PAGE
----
Johnson & Johnson Opens 2017 on a Cautious Note

By Dan Caplinger Markets Fool.com

Investors look to Johnson & Johnson (NYSE: JNJ) to provide a complete picture of the healthcare industry. With its pharmaceutical, medical device, and consumer products businesses, Johnson & Johnson covers a wide swath of the healthcare space, and the blue-chip giant has done a good job of producing solid returns for investors over the long run. Coming into Tuesday's fourth-quarter financial report, J&J investors wanted to see signs that the company's forward momentum would carry into 2017, but some were disappointed when Johnson & Johnson gave guidance for the coming year that indicated a somewhat less rosy outlook than hoped. Let's look more closely at how Johnson & Johnson did and what it sees in its future.

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J&J has come a long way in its history. Image source: Johnson & Johnson.

J&J produces strong earnings despite sluggish sales

Johnson & Johnson's fourth-quarter financial results were mixed from most investors' perspective. Sales climbed 1.7% to $18.11 billion, which represented slower growth than the nearly 3% rate that those following the stock had wanted to see. However, after making allowances for special items like amortization of intangible assets, adjusted earnings came in at $1.58 per share. That was $0.02 per share higher than the consensus forecast among investors.

Interestingly, in looking at J&J's sector results, the healthcare conglomerate saw a changing of the guard in the fourth quarter. The long-lagging consumer products segment actually led the way higher with sales gains of 3.4%, as the domestic business soared by nearly 13% to offset weakness internationally. The key pharmaceutical segment also posted growth of 2.1%, while medical devices inched higher by just 0.2%. Currency impacts played a role in holding back Johnson & Johnson's revenue gains, but overall, the impact was small, amounting to just six-tenths of a percentage point. The biggest currency hit came from the international consumer space, which took a 2.3-percentage-point hit and reversed what would have been a small gain on an operational basis. Currency pressures were especially strong in Europe, but J&J actually got some favorable benefits on the currency front in its Asia-Pacific and Africa region.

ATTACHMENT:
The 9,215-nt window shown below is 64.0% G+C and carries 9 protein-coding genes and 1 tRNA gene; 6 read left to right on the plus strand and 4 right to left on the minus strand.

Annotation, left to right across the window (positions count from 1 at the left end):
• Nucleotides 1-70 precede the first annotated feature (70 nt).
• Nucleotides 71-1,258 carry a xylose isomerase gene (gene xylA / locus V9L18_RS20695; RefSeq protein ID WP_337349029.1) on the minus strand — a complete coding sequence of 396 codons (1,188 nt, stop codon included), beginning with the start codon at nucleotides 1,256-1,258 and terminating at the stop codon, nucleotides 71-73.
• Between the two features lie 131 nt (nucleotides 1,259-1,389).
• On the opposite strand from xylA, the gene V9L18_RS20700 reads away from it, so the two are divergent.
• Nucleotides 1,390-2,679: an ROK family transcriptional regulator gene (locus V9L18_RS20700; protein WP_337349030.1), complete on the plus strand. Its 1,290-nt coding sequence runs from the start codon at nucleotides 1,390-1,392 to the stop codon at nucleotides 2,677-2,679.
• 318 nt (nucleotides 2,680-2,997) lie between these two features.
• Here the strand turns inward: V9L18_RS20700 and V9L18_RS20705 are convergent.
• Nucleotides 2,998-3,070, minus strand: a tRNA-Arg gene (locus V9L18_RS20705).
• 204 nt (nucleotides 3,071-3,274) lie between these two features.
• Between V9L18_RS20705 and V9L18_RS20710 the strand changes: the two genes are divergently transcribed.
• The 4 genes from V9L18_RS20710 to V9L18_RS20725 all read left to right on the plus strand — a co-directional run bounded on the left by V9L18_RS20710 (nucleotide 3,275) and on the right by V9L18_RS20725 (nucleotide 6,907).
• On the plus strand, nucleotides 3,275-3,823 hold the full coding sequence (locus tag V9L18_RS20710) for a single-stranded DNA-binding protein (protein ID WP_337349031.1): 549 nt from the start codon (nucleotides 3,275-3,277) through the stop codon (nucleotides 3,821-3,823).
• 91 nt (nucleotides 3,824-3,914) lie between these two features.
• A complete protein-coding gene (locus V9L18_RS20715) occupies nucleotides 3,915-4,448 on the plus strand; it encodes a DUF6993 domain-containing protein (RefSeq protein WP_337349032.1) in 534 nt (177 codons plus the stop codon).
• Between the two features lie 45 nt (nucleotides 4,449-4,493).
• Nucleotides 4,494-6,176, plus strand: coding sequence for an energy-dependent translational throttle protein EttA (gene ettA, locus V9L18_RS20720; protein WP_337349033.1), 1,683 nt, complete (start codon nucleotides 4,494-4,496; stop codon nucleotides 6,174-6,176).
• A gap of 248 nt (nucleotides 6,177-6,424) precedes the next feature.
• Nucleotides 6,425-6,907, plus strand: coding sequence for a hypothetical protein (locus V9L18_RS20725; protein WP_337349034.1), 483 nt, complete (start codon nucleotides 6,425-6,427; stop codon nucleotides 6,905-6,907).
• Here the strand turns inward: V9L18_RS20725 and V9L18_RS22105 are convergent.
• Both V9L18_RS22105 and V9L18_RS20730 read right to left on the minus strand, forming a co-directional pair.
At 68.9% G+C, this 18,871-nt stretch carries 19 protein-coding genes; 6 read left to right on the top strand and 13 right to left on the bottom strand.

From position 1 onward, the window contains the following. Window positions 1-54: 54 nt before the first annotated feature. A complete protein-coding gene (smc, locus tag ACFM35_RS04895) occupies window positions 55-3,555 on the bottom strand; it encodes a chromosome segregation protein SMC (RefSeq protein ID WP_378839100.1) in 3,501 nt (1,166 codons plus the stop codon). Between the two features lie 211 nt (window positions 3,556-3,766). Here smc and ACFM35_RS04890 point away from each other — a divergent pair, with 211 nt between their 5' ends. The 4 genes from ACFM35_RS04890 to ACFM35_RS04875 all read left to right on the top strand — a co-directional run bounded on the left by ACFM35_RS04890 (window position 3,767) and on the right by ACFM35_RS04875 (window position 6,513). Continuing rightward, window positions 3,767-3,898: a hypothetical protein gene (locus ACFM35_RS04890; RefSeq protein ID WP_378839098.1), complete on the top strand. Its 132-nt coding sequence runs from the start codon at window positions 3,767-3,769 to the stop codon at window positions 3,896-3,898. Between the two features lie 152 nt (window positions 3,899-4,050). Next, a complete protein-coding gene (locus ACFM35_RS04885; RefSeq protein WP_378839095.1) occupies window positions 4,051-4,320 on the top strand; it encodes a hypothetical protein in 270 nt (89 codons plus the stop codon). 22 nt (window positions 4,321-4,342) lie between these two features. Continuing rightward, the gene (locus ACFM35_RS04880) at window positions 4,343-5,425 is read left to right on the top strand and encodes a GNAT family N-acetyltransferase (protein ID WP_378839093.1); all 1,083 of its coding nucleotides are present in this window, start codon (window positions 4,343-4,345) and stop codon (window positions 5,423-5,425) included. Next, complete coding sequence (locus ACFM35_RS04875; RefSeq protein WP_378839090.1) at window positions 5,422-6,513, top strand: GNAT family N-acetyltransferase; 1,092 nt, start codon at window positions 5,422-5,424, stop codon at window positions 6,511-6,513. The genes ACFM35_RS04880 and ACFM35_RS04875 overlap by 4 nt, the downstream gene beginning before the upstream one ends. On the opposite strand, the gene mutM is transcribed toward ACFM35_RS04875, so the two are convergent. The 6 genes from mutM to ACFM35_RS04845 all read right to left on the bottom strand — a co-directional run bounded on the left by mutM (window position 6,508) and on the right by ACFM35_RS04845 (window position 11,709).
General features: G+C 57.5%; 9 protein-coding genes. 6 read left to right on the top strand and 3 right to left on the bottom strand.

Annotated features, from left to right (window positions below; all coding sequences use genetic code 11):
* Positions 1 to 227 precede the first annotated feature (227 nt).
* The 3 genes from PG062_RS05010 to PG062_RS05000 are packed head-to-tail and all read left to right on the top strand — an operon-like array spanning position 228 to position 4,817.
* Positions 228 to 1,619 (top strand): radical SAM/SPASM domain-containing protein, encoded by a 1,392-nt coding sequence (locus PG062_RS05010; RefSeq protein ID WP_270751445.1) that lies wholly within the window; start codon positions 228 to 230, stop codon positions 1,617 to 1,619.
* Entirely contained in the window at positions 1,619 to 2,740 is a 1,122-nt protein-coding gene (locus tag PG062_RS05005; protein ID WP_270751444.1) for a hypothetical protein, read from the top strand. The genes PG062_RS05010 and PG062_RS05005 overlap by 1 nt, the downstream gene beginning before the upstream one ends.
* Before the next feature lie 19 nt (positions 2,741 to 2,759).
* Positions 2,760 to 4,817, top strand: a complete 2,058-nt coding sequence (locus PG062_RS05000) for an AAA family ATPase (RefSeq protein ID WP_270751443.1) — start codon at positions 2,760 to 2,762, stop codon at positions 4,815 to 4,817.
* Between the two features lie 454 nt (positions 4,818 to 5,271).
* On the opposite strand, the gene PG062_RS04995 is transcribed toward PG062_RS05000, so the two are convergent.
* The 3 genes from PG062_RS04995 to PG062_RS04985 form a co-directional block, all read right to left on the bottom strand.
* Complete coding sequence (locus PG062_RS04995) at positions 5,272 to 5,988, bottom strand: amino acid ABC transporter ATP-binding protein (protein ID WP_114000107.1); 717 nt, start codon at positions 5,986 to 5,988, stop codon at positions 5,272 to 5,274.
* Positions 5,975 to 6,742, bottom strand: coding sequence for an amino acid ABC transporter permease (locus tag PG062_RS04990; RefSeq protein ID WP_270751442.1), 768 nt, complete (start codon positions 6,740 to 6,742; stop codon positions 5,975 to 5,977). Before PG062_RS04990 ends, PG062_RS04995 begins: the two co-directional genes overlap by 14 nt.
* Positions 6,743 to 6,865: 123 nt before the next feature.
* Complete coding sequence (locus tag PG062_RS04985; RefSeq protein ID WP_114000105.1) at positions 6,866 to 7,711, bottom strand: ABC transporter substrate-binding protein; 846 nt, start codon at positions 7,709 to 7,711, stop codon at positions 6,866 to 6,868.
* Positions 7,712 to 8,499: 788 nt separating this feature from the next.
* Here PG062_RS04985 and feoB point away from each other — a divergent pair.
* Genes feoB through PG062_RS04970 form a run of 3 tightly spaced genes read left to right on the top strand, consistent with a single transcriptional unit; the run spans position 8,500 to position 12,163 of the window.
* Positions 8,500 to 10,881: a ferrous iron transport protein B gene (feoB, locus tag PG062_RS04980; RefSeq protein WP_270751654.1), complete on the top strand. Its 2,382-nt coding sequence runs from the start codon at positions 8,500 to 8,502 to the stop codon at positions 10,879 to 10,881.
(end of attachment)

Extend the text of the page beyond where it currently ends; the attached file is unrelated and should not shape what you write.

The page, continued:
For the full year, Johnson & Johnson pointed to the best-performing products in each segment. For over-the-counter products, Tylenol, Neutrogena, Aveeno, and Listerine were top brands. New pharmaceutical products included blood and lymph node cancer fighter Imbruvica and Darzalex for multiple myeloma, while existing stalwarts Stelara and Remicade contributed positively to J&J's results. In medical devices, cardiovascular electrophysiology products and Acuvue contact lenses were among the top drivers of growth.

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What's ahead for Johnson & Johnson in 2017?

CEO Alex Gorsky was pleased with the performance of Johnson & Johnson's businesses, and he has high hopes for the coming year. "Looking forward to 2017," Gorsky said, "we expect to continue driving sustainable, long-term growth through the new products, science, and innovation that our talented colleagues and partners of Johnson & Johnson are advancing to positively impact human health."

In addition, J&J said that it's looking at strategic options in relation to its diabetes care units. In particular, the company believes that it might seek joint ventures, strategic alliances, or a sale of businesses like LifeScan, Animas, and Calibra Medical.

Johnson & Johnson's guidance for 2017, however, fell short of the high expectations that shareholders had for the company. J&J said that it anticipated sales of $74.1 billion to $74.8 billion, which would work out to growth of 4% to 5%. Earnings should come in between $6.93 and $7.08 per share. That's less than the $75.1 billion in revenue and $7.11 per share in earnings that marked the consensus among investors going into the report.

In response, Johnson & Johnson investors showed their disappointment, sending the stock down about 2% in morning trading following announcement. It's not surprising to see J&J holding back somewhat in an uncertain environment for the healthcare industry right now. However, in terms of long-term prospects, Johnson & Johnson signaled that it's prepared to move forward aggressively to capitalize on opportunities as they arise.

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Dan Caplinger has no position in any stocks mentioned. The Motley Fool recommends Johnson and Johnson. The Motley Fool has a disclosure policy.